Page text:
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would follow them even to the third generation in this
life — not to mention the punishment in a life to come —
had good reason to consider their ways.
It is only through bigotry and ignorance that the
Highlanders are looked upon as having been disturbers
of the peace. There were no more law-abiding people in
the world, after they had quite understood the meaning
and requirements of that law. They had sometimes to
learn this. Let us quote an instance — to drive off a cow
or a bullock was previously the work of a gentleman,
but the law decided differently. A man who refused
;£30,ooo to betray Prince Charles was hanged for stealing
a cow ! This man was, no doubt, in his own opinion,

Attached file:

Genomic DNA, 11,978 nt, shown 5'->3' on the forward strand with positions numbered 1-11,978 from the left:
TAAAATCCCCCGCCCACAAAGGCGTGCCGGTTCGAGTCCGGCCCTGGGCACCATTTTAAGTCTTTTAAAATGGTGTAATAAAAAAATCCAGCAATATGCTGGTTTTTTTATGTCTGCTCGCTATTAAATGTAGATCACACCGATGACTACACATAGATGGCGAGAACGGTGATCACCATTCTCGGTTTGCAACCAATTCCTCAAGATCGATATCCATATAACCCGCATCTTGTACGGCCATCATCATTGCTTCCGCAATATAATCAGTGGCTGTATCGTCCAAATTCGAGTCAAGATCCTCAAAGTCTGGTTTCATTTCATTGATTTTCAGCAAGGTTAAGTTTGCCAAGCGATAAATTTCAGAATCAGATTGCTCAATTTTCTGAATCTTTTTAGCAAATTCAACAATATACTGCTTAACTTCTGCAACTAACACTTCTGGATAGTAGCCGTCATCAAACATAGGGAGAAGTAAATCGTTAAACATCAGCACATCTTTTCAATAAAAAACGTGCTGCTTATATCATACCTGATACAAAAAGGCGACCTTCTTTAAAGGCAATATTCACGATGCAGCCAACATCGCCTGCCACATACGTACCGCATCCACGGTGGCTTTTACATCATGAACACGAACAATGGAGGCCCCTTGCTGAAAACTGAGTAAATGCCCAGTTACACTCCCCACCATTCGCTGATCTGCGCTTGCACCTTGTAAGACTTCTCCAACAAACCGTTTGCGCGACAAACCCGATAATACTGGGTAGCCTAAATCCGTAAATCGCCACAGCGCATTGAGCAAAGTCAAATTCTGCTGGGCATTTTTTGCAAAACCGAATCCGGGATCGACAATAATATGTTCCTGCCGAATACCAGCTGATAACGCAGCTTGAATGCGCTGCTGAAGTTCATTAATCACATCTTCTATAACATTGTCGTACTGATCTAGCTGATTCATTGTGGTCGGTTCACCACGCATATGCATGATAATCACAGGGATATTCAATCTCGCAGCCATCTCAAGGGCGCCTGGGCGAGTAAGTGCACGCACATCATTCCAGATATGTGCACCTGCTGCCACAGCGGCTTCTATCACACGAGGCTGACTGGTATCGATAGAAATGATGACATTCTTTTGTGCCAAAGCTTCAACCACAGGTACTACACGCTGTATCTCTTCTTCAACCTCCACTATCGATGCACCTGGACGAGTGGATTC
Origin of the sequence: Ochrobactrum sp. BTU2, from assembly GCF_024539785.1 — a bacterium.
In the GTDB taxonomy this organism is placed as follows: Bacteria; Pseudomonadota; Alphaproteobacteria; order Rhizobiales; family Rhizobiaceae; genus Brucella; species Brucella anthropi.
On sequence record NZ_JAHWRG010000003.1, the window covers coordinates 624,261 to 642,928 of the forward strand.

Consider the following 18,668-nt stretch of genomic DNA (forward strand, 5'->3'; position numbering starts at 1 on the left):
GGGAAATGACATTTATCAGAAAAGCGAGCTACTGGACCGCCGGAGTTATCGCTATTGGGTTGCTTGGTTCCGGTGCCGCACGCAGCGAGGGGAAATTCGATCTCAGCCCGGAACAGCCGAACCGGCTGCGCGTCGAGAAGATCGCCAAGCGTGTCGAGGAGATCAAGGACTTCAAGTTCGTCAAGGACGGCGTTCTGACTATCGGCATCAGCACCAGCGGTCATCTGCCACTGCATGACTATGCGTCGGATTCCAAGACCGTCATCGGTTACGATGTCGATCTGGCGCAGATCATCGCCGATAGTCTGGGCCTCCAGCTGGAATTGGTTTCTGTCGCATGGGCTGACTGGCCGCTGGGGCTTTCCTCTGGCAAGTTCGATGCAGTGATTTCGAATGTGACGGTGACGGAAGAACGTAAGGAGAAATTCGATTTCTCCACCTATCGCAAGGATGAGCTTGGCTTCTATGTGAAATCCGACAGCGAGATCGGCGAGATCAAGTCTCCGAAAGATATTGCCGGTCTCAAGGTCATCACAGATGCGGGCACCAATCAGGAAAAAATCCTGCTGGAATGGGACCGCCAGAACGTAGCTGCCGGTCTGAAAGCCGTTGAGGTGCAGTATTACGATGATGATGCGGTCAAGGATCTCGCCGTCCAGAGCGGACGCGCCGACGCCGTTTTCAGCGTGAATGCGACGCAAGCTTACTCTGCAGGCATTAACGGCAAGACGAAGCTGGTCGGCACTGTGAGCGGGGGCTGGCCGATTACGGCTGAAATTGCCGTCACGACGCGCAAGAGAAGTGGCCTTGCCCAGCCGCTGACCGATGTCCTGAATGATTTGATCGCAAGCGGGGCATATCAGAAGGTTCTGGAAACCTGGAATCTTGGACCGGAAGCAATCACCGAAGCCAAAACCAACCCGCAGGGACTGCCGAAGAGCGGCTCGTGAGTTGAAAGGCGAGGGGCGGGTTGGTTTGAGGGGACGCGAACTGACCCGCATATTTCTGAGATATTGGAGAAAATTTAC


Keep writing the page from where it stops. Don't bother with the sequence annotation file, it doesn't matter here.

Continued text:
perfectly innocent. He would not have recognised the
accusation of having been a thief.
From 1747 to 181 7 there were only 90 convictions in
all in the various assizes in the Highlands — i to 301,677
of the population. It compared most favourably with
"law-abiding" England with a proportion of i to 16,898
of her people. The highest percentage of criminals in the
Highlands was among Lord Breadalbane's 8,000 tenants,
and yet there were only 2 capital crimes (both charges
failed) in that district between 1730 and 1813, a period
of 83 years.
Public opinion was the great tribunal of the High-
lands, and it passed a severer sentence than any Court
of Law.
A people who were always fighting would not have
had much sympathy with the old or infirm. These
were always subjects of the respectful care and attention

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